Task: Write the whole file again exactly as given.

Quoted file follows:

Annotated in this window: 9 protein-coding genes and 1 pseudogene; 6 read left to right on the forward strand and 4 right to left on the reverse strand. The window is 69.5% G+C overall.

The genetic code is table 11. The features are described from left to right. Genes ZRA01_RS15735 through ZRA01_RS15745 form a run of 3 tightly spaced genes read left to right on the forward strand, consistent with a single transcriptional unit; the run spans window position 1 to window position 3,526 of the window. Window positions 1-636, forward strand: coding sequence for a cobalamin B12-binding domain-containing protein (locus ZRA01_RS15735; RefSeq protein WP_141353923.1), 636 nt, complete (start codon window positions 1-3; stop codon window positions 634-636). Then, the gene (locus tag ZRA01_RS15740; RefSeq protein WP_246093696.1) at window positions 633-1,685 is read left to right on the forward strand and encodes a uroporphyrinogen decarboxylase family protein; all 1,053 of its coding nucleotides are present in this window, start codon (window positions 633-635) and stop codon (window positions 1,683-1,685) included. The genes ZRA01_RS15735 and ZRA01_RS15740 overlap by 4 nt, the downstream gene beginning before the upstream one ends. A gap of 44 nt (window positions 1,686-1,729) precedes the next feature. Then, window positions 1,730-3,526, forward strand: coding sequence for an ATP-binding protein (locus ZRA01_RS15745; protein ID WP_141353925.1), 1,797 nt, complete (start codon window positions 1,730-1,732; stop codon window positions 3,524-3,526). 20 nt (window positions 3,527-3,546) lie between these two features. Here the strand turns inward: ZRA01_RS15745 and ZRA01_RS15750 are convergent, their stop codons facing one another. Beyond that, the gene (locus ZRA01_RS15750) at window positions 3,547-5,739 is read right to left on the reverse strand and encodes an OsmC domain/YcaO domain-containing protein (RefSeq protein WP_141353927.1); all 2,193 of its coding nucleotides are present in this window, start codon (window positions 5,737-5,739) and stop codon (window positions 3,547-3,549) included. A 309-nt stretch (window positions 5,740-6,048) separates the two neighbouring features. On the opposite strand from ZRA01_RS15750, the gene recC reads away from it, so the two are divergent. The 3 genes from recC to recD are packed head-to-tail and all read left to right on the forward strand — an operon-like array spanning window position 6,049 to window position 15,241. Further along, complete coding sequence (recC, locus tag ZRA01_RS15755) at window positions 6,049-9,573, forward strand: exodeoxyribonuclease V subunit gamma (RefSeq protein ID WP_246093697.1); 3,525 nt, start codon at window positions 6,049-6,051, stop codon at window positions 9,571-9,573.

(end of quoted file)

Annotated in this window: 9 protein-coding genes and 1 pseudogene; 6 read left to right on the forward strand and 4 right to left on the reverse strand. The window is 69.5% G+C overall.

The genetic code is table 11. The features are described from left to right. Genes ZRA01_RS15735 through ZRA01_RS15745 form a run of 3 tightly spaced genes read left to right on the forward strand, consistent with a single transcriptional unit; the run spans window position 1 to window position 3,526 of the window. Window positions 1-636, forward strand: coding sequence for a cobalamin B12-binding domain-containing protein (locus ZRA01_RS15735; RefSeq protein WP_141353923.1), 636 nt, complete (start codon window positions 1-3; stop codon window positions 634-636). Then, the gene (locus tag ZRA01_RS15740; RefSeq protein WP_246093696.1) at window positions 633-1,685 is read left to right on the forward strand and encodes a uroporphyrinogen decarboxylase family protein; all 1,053 of its coding nucleotides are present in this window, start codon (window positions 633-635) and stop codon (window positions 1,683-1,685) included. The genes ZRA01_RS15735 and ZRA01_RS15740 overlap by 4 nt, the downstream gene beginning before the upstream one ends. A gap of 44 nt (window positions 1,686-1,729) precedes the next feature. Then, window positions 1,730-3,526, forward strand: coding sequence for an ATP-binding protein (locus ZRA01_RS15745; protein ID WP_141353925.1), 1,797 nt, complete (start codon window positions 1,730-1,732; stop codon window positions 3,524-3,526). 20 nt (window positions 3,527-3,546) lie between these two features. Here the strand turns inward: ZRA01_RS15745 and ZRA01_RS15750 are convergent, their stop codons facing one another. Beyond that, the gene (locus ZRA01_RS15750) at window positions 3,547-5,739 is read right to left on the reverse strand and encodes an OsmC domain/YcaO domain-containing protein (RefSeq protein WP_141353927.1); all 2,193 of its coding nucleotides are present in this window, start codon (window positions 5,737-5,739) and stop codon (window positions 3,547-3,549) included. A 309-nt stretch (window positions 5,740-6,048) separates the two neighbouring features. On the opposite strand from ZRA01_RS15750, the gene recC reads away from it, so the two are divergent. The 3 genes from recC to recD are packed head-to-tail and all read left to right on the forward strand — an operon-like array spanning window position 6,049 to window position 15,241. Further along, complete coding sequence (recC, locus tag ZRA01_RS15755) at window positions 6,049-9,573, forward strand: exodeoxyribonuclease V subunit gamma (RefSeq protein ID WP_246093697.1); 3,525 nt, start codon at window positions 6,049-6,051, stop codon at window positions 9,571-9,573.